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JSP vs Applets

Tighe Fagan
Greenhorn

Joined: Jun 15, 2001
Posts: 22
My development team is currently embarking on an effort
to port a massive financial processing system from
Powerbuilder, PL1, Cobol, and Assembler into a J2EE architecture.
The Powerbuilder front-end is fairly robust with some
complex widgets. We are currently debating whether to
pursue a jsp-based or an applet-based presentation layer.
Given that our clients will be running
the system on an intranet and the gui is complex, we have
been lobbying our manager to push applets over JSPs. Any
thoughts on pros and cons of each approach (preferably
in corporate manager speak, so as to convince the boss)?

[This message has been edited by Tighe Fagan (edited June 15, 2001).]
mathew Jackson
Greenhorn

Joined: Jun 15, 2001
Posts: 12
I personally would vote against the applet approach. If you are popping up applets all over the place your users could easily be lost. I believe in limiting the choices available to a user on the gui and thus reducing the chance for errors and complaints. go for the JSP approach and put your logic in servlets and other java classes.
William Brogden
Author and all-around good cowpoke
Rancher

Joined: Mar 22, 2000
Posts: 12806
    
    5
How much interaction do the users have with the system? Are there a lot of choices to make, data to input, etc.?
If all you need is presentation, go with JSP/servlet, but if the users have a complex interaction, applets become feasible.
Every interaction with a JSP based interface involves a round-trip request/response, requiring more network bandwidth and cpu time.
Bill
Julia Reynolds
Ranch Hand

Joined: May 31, 2001
Posts: 123
We're designing a distributed system that has a few components that require lots of high speed data entry. We are developing Swing clients for these portions of the app, might be something to consider.
Julia
Jimi Rock
Ranch Hand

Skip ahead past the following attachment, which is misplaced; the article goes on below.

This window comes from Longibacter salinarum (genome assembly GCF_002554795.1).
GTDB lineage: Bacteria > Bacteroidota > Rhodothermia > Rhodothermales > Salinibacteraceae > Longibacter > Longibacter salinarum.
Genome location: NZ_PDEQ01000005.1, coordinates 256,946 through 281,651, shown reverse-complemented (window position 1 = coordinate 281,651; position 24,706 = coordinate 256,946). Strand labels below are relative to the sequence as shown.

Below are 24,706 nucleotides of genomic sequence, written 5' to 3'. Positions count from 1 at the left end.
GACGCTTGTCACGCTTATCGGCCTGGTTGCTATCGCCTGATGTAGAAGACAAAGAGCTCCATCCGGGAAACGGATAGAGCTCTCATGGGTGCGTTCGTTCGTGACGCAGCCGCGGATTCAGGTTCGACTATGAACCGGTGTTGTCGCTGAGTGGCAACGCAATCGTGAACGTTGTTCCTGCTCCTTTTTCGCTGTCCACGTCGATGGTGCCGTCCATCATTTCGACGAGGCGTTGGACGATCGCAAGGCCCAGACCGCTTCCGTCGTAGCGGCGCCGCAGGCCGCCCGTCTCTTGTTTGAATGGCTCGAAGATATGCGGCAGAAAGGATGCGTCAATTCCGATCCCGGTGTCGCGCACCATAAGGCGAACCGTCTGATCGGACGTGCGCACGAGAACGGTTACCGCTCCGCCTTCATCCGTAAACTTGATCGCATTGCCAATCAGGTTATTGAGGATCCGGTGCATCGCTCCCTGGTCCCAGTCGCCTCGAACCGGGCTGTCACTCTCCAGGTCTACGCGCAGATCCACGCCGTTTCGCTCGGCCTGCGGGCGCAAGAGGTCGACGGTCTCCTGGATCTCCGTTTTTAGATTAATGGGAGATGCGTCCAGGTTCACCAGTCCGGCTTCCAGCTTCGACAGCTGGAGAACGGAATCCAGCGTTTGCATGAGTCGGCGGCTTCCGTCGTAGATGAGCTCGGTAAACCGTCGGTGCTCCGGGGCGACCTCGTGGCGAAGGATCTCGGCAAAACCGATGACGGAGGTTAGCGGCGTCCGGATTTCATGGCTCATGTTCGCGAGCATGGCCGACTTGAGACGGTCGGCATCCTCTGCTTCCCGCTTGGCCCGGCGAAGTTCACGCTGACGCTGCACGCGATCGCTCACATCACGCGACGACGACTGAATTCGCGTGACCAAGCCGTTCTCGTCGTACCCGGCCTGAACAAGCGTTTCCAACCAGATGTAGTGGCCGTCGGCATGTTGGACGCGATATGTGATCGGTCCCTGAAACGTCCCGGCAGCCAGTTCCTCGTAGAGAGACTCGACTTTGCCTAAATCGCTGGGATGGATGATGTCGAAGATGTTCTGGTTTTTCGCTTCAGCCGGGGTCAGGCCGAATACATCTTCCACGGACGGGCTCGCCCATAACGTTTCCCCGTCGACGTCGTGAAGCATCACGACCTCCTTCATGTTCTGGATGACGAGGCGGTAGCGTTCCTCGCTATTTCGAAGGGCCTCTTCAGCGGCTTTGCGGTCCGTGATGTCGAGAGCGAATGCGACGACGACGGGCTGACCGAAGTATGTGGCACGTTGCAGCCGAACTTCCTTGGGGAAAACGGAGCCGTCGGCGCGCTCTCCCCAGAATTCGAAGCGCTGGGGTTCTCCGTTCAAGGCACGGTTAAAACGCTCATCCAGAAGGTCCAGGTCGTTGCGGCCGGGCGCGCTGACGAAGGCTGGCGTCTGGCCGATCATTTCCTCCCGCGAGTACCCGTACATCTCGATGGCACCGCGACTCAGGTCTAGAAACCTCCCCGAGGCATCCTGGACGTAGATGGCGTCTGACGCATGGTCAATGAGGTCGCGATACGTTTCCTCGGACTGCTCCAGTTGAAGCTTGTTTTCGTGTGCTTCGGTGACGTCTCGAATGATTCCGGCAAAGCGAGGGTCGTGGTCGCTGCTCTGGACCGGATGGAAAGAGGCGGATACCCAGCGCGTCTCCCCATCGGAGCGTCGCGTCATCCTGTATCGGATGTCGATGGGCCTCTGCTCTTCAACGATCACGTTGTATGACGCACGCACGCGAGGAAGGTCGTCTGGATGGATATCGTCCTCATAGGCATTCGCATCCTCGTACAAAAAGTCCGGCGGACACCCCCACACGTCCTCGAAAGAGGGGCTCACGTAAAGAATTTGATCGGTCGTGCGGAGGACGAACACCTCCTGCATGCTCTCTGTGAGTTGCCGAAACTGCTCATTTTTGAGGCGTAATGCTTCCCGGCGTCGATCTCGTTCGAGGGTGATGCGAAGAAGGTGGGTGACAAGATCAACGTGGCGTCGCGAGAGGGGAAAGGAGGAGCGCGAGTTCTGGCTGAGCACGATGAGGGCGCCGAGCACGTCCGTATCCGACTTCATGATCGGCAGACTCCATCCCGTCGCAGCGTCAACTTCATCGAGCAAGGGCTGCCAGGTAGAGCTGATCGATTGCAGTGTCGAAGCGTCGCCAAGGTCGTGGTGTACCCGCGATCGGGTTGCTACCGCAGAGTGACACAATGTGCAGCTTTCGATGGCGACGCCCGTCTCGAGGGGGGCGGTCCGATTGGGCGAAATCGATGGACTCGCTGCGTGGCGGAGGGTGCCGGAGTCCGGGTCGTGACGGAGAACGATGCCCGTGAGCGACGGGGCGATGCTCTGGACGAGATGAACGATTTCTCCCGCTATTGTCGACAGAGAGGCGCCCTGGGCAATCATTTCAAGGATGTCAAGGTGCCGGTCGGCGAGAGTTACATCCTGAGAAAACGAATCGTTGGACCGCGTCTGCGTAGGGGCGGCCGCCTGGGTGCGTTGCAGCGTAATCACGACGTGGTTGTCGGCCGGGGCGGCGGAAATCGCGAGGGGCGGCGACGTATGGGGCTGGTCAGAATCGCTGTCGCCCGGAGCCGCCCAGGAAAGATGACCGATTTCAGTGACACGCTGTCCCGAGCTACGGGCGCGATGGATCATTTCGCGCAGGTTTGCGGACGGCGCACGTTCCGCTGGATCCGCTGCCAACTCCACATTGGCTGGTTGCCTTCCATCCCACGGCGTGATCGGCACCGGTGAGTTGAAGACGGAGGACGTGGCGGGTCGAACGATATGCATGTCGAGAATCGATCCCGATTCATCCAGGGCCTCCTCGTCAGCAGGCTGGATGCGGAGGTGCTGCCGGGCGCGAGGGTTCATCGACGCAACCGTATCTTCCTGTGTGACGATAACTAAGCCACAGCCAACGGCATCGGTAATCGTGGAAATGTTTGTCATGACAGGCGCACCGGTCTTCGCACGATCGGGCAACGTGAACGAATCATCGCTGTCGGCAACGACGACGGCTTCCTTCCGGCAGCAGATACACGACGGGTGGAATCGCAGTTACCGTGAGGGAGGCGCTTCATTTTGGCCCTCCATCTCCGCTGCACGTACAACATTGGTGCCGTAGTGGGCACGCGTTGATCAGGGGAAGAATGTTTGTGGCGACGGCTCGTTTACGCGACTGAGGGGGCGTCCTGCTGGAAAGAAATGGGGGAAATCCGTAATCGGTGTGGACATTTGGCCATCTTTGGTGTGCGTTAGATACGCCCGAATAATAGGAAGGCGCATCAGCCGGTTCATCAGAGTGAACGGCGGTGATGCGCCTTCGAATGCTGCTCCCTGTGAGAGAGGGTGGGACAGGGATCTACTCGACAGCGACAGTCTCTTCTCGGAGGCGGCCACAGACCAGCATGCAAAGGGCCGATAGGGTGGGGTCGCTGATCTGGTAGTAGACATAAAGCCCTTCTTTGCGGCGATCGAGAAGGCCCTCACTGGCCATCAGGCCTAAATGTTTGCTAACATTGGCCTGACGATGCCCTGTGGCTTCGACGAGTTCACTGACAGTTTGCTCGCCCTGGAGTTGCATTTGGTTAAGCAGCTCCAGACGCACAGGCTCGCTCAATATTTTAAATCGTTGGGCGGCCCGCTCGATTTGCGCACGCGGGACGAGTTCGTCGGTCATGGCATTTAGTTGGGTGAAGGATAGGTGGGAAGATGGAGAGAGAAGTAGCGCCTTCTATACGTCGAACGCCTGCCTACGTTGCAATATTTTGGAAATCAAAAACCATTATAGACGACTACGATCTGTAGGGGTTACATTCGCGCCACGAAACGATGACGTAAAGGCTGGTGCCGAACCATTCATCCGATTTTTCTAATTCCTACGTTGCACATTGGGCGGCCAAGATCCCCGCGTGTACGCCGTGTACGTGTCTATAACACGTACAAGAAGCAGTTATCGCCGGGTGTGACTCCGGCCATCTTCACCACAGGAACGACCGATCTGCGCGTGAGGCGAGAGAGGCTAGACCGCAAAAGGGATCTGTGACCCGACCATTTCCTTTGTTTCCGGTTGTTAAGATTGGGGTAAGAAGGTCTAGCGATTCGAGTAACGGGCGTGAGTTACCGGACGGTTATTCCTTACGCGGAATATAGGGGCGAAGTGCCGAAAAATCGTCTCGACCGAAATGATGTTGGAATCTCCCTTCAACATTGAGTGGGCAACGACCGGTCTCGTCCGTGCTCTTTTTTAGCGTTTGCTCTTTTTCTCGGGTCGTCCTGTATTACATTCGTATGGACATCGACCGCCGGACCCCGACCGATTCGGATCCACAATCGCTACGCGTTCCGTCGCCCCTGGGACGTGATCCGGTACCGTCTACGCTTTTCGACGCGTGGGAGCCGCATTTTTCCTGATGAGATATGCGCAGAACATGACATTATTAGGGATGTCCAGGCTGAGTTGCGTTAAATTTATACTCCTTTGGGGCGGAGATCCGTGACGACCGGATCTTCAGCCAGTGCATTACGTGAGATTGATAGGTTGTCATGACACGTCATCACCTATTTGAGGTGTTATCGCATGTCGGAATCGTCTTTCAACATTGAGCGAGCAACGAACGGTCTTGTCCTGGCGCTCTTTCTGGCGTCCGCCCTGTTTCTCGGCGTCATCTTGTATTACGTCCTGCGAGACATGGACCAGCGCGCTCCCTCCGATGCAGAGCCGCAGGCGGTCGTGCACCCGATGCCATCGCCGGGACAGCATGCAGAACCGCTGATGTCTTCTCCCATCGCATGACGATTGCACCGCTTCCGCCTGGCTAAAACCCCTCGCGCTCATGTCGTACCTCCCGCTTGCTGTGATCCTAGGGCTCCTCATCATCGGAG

Joined: Feb 19, 2001
Posts: 134
Tighe, as they said, if the interaction is an issue then use applet senario. note that the applet will take time to be downloaded, but while running it's performance will be fine retreving and inserting data into a database system as I have tried it.
Julia, because you are using swing you will have a browser problem as you need to update the plugin on every client machine. and this is a critical job. I have found another solution so that you don't need to update the plugin. Use html converter to convert the html file that contains the applet. It is a very easy way and your clients are going to run the applet independent of their browsers.
Regards,
Jimi.
Steve Campbell
Ranch Hand

Joined: Dec 18, 2000
Posts: 41
You might want to look into a product called "Java Web Start" on the JavaSoft website. It enables you to write Java Applications for your app instead of using applets. IMHO, it's easier to write Applications instead of Applets.
vikinsa
Ranch Hand

Joined: Apr 18, 2001
Posts: 46
Hi!,
I would personally vote for the server side programming as it is very easy to program and test. The applets are client side programs which are slow, very complex to design, lesser response time, high security issues, very less compatibility with the server side programs, difficult interaction with the databases.
On the other side the server side programming is a little to tune with the web server and the environment but has all of the advantages over the applets.
Originally posted by Tighe Fagan:
My development team is currently embarking on an effort
to port a massive financial processing system from
Powerbuilder, PL1, Cobol, and Assembler into a J2EE architecture.
The Powerbuilder front-end is fairly robust with some
complex widgets. We are currently debating whether to
pursue a jsp-based or an applet-based presentation layer.
Given that our clients will be running
the system on an intranet and the gui is complex, we have
been lobbying our manager to push applets over JSPs. Any
thoughts on pros and cons of each approach (preferably
in corporate manager speak, so as to convince the boss)?

[This message has been edited by Tighe Fagan (edited June 15, 2001).]


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Vikas Aggarwal
Technology Associate
http://www.vikinsa.com


Vikas Aggarwal<BR>Technology Associate<BR>http://www.vikinsa.com
 
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